The Tincap bounty is sure to always delight and allows you to savour the flavours of the season.
Robert and Iris Dentz started Tincap Berry Farms in the mid-to-late 80s, sowing their first strawberries seeds in 1987. For them, it was a lifestyle choice. Or maybe the lifestyle chose them.
Growing up with farming in their blood—Robert from the Dentz Orchards and Berry Farm in Iroquois and Iris from a farming family in the Prairies—they are naturally drawn to the habitual nature of agriculture. There’s a season of working hard, with all hands on deck, and then there’s a season of rest and rejuvenation. Their upbringing also planted a love for really good produce and reinforced the importance of supporting their local community.
The farm gives us a chance to celebrate our passion for food and family. Our two kids, Terri and Jesse, work on the farm, and we have a great relationship with locals and the other businesses in the region.
Located in Brockville just off County Road 29, Tincap started as a strawberry farm, with raspberries being added shortly after. But the berry season is short, lasting only two months in the summer (June and July), so Robert and Iris diversified over years. Now, they grow a full range of produce from the spring until the fall, including:
- asparagus and rhubarb from mid-May to mid-June;
- strawberries and peas from mid-June to mid-July;
- raspberries in July;
- sweet corn, seasonal vegetables and preserves from mid-July thru August; and
- apples, pumpkins and squash in September and October.
Fresh cut flowers are also available throughout the summer, while items from other producers, like honey and jams, can also be purchased on the farm during the growing season.
Supporting Each Other And Growing Together
Farming is a family affair for the Dentz. Robert often shares machinery with his brother back in Iroquois, and all the growers in Brockville form a collective of sorts with each producer supporting one another. They share knowledge and resources, and rather than looking at other farm owners as competition, they are seen as friends instead.
The farming industry is great because it’s not that competitive, and that’s reflected in this area. For instance, we often buy strawberry plants or potato seeds altogether, and then we only pay one shipping fee.
Importing is expensive—for everybody, including the planet—and it’s a less sustainable food system. For this reason, the goal of the farmers in the region, and throughout South Eastern Ontario, is getting people to prioritize local food. It doesn’t matter to Robert and Iris if customers buy from their farm or their neighbours’, the main thing is getting people to buy local.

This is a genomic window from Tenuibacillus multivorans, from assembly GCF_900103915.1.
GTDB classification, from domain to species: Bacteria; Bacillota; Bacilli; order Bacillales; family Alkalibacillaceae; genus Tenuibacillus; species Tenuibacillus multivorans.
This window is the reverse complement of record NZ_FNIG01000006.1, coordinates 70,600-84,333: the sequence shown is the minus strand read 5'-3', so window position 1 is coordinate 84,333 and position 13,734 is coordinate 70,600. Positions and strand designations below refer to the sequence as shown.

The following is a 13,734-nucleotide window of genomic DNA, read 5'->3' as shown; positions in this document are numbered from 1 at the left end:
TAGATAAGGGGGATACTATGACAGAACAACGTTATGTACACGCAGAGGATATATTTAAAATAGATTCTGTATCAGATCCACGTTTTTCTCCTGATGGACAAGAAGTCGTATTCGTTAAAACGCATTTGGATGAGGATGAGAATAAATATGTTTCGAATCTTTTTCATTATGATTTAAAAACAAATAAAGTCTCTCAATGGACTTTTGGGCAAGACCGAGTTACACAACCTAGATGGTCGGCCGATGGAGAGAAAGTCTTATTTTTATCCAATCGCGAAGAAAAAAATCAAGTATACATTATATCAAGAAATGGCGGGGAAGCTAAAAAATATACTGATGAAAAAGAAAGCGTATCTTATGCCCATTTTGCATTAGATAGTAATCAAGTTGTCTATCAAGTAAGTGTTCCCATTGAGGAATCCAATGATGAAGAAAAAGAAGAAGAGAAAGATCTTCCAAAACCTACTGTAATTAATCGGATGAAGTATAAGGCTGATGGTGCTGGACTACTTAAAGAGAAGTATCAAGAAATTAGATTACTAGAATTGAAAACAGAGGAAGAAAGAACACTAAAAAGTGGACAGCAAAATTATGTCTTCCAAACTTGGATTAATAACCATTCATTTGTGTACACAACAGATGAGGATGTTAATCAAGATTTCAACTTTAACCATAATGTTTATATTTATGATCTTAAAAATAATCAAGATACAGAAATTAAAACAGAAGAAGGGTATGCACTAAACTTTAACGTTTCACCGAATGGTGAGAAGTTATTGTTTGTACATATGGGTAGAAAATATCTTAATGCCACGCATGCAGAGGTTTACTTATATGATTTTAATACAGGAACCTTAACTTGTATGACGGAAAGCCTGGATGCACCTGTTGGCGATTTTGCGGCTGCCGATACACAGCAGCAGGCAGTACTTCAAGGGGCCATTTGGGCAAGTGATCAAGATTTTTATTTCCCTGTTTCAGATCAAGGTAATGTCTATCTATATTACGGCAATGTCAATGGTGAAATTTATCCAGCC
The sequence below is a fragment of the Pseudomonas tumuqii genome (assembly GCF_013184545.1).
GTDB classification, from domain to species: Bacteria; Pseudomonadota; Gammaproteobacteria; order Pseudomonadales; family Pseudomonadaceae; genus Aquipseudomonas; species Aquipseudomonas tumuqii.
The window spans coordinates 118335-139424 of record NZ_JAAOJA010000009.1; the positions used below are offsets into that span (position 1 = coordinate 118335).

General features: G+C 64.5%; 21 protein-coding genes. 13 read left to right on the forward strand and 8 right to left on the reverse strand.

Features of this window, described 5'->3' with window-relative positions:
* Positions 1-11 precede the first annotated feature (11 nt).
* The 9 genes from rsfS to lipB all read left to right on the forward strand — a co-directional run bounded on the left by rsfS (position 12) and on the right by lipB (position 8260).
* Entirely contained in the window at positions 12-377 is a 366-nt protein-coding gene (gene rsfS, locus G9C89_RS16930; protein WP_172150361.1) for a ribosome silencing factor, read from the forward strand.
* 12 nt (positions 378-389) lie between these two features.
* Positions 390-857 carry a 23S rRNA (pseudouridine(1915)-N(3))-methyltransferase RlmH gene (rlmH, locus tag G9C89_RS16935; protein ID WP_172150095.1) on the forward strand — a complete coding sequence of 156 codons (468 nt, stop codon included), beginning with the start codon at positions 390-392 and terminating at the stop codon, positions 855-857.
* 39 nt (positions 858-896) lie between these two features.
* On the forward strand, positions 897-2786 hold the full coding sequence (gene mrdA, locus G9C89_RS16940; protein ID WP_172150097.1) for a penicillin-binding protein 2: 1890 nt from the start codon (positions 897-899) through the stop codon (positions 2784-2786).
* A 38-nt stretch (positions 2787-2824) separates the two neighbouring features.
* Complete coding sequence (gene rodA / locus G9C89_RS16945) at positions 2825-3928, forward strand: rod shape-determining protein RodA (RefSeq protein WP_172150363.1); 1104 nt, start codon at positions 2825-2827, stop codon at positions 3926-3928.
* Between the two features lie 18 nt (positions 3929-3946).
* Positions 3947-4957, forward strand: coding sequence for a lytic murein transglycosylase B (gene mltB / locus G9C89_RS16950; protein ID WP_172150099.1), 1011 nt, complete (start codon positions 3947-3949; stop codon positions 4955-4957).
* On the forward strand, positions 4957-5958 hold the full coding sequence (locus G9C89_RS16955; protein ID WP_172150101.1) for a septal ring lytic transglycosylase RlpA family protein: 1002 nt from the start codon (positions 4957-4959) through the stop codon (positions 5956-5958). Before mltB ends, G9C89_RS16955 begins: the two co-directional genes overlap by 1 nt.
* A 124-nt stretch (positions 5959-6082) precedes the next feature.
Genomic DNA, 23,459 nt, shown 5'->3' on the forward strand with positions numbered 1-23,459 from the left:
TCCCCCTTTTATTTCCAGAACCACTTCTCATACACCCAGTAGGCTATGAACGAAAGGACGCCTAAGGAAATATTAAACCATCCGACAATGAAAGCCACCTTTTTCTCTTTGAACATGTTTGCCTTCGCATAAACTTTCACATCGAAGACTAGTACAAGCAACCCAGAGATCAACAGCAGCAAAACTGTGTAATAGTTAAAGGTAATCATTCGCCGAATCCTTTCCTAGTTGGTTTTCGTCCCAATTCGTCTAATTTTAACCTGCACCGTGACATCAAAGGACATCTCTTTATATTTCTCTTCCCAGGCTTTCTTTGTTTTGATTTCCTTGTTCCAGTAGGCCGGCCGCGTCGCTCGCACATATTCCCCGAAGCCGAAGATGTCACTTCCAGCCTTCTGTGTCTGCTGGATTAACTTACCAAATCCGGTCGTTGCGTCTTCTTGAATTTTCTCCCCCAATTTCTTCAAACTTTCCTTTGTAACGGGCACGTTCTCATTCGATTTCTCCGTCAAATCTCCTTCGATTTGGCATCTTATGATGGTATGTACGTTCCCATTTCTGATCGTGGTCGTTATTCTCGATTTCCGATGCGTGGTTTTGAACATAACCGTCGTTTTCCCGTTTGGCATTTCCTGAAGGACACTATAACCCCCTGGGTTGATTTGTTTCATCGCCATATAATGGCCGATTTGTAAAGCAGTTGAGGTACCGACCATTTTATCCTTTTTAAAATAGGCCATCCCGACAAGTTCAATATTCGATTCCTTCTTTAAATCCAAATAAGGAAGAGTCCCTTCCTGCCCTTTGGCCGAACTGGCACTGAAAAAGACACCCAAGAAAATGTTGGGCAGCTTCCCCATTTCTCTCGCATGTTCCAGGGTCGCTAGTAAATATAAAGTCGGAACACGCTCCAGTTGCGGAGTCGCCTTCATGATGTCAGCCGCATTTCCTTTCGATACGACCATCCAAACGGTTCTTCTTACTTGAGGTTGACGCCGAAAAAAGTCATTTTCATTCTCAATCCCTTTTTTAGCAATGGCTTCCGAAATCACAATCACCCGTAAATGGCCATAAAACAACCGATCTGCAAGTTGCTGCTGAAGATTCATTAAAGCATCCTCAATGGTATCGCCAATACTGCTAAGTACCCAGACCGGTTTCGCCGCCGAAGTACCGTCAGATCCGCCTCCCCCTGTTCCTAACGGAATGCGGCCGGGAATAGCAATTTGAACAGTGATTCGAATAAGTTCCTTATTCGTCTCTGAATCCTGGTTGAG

Brockville residents, as well as those who own cottages along the St. Lawrence River, are happy to oblige. Tincap sees a lot of regulars each year. Some have been visiting the farm since the Dentz’ adult children were infants, while stopping at Tincap is a ritual for summer cottagers from Montréal, Ottawa and Kingston.
Plus, more and more people are choosing to support local businesses in response to the global pandemic. They want to know where their food comes from, and having a relationship with those who produce it is more important than ever.
On The Farm And At The Market
Tincap Berry Farm is open seasonally from Monday to Saturday, selling their goods on-site in their barn market, while also featuring a booth at the Brockville Farmers’ Market. When the crop yield allows them to, the Dentz family operates three satellite stands during the strawberry season: one in Brockville, one in Prescott, and one in Gananoque.
To make it even easier for people to purchase local foods, Tincap hopes to add a commercial kitchen space to the barn in the next few years. The idea is to eliminate some of the preparation needed for customers to put food on their tables.
With a full butternut squash or whole cabbage, there’s some work involved in getting it on the table, but at the Superstore customers can buy prepackaged, precut foods. The dream is to offer them healthier options sourced from their own backyard.
Aside from that, the Dentz family’s ambitions are to remain a small farm that has a big impact within South Eastern Ontario, stating “we just like growing and producing food for the people who live here.”